Authors: Alice, Bob, Carol, Jan Beznazwy, Amir Houmansadr
Presenter: David Fifield
This is the talk for our IMC'20 paper How China Detects and Blocks Shadowsocks.
This is the talk for our paper How China Detects and Blocks Shadowsocks.
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This is “How China Detects and Blocks Shadowsocks”, by GFW Report, Jan Beznazwy and Amir Houmansadr. I’m David Fifield and I’m presenting this work on behalf of the authors, most of whom are anonymous. I have experience researching in this field and the authors have acquainted me thoroughly with this work.
The grand summary of this research is that the Great Firewall of China detects and blocks Shadowsocks using a combination of passive traffic analysis and active probing. And let’s talk about what those terms mean.
Shadowsocks is an encrypted proxy protocol and it’s designed to be difficult to detect. It’s really popular in China as a means of censorship circumvention, a way of getting around the Great Firewall. And the Great Firewall for its part, as part of its general mission of information control tries to find and block all types of different proxy servers, Shadowsocks included. And in fact, since about May 2019, there have been anecdotal reports of people’s Shadowsocks servers being blocked from China sometimes during politically sensitive times, but without a good explanation. This research helps provide an explanation for how this has been happening.
Now in Shadowsocks, the connection between the client and the server is encrypted and furthermore it’s encrypted in a way that it reveals only ciphertext to an observer. So unlike TLS, for example, which has plaintext framing bytes, there’s nothing like that in Shadowsocks. If you flatten out a Shadowsocks stream, it looks like just a sequence of uniformly random bytes and that’s by design. This quality means that it’s not possible to, for example, write a simple regular expression that will match all Shadowsocks traffic, you have to work a little harder than that. Now if you’re thinking that this randomness, this lack of a fingerprint is itself a kind of fingerprints, you’re absolutely right. And in fact this research shows that the Great Firewall uses the entropy and the length of packets in a TCP stream as part of its first step in classifying Shadowsocks traffic.
Now what do I mean by active probing? This research shows that the Great Firewall discovers Shadowsocks servers in a two-step process: the first step is passive and the second step is active. In the first step, it looks for possible or potential Shadowsocks connections; and in the second step, it connects to the servers involved in those connections from its own IP addresses as if it were a Shadowsocks client and watches how the server responds. You can think of step 1 as guess and step 2 as confirm.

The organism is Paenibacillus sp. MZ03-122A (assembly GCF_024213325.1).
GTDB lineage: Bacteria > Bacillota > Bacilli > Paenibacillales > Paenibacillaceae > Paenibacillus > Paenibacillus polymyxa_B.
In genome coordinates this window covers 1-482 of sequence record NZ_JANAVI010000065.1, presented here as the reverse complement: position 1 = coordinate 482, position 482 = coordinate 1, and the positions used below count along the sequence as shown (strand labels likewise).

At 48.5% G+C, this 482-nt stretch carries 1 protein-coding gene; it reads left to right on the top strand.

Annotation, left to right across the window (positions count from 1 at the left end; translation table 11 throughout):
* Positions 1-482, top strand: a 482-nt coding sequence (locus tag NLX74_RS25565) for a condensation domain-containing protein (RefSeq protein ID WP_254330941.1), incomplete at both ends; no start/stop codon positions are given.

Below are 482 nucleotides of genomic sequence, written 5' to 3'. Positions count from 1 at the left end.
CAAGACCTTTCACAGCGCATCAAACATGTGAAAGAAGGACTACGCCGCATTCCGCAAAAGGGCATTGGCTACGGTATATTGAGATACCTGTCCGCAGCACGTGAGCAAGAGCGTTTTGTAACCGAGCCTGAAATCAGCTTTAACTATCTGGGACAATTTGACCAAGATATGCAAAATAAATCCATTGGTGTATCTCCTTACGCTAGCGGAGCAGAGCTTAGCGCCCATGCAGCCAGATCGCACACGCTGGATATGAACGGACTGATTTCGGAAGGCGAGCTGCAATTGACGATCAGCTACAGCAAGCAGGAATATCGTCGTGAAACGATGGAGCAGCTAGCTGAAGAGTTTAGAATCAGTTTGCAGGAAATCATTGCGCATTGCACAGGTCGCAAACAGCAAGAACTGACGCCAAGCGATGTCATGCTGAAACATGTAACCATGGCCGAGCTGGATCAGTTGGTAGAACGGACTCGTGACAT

Now you can understand this process of active probing as a way of increasing precision or reducing cost in network classification. If you were to write a purely passive classifier for Shadowsocks, it may yield unacceptably high false positives. On the other hand, if you were to try to active probe every single connection that passes through the firewall that may be more probes than you can manage to send. So you can think of step one as being a sort of pre-filter for step two.
Now this is certainly not the first time that active probing has been documented to be used in China against censorship circumvention protocols. There is research going back all the way to 2011, showing it being used against Tor, against various VPN protocols like that. But the level of detection now in using Shadowsocks reaches a new heights of sophistication.
How do we know all this? Well, the authors investigated it in the way you might expect. They ran an experiment, they set up their own Shadowsocks servers outside of China; They set up their own Shadowsocks clients inside China and then they connected to their own servers through the Firewall and watched for what else connected to those same servers. They also set up some control servers and never connected to them, just to be able to distinguish the connection triggered active probes from random internet scanning. And they ran this experiment for about four months. Now there are many many implementations of Shadowsocks out there. For this experiment, the authors chose two of the most popular, which are called Shadowsocks-libev and Outline. These are two independent implementations of the same protocol.
The main observations of the four month server experiment are that active probers send a variety of probe types, some of them look like replay attacks and some of them do not. The ones that are replays may be stored and replayed after a surprisingly long delay. The ones that are not replays have a peculiar distribution of packet lengths. And active probes come from apparently thousands of different source IP addresses.
Let’s talk about the replay based probes. First these are copies of the author’s own legitimate connection from their authenticated Shadowsocks clients. And specifically, they’re copies of the first data packets in an authenticated Shadowsocks connection. Sometimes the replay is identical, sometimes it has certain bytes changed, one or two or maybe a dozen bytes changed, but usually at fixed positions.